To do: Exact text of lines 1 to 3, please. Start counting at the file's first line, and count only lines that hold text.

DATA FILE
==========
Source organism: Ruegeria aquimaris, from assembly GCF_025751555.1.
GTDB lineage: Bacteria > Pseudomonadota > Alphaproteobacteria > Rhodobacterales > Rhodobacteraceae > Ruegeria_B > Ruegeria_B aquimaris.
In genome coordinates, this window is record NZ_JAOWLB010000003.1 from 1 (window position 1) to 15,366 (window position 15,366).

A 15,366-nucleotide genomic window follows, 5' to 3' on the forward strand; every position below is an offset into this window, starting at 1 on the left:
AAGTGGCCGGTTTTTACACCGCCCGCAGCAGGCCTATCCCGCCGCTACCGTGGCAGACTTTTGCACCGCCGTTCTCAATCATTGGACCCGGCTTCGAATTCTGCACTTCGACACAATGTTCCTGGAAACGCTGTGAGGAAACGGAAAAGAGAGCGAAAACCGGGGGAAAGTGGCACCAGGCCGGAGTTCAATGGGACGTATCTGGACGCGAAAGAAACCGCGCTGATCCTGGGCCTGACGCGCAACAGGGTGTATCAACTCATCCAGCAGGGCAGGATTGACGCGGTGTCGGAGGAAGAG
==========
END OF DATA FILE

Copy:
Source organism: Ruegeria aquimaris, from assembly GCF_025751555.1.
GTDB lineage: Bacteria > Pseudomonadota > Alphaproteobacteria > Rhodobacterales > Rhodobacteraceae > Ruegeria_B > Ruegeria_B aquimaris.
In genome coordinates, this window is record NZ_JAOWLB010000003.1 from 1 (window position 1) to 15,366 (window position 15,366).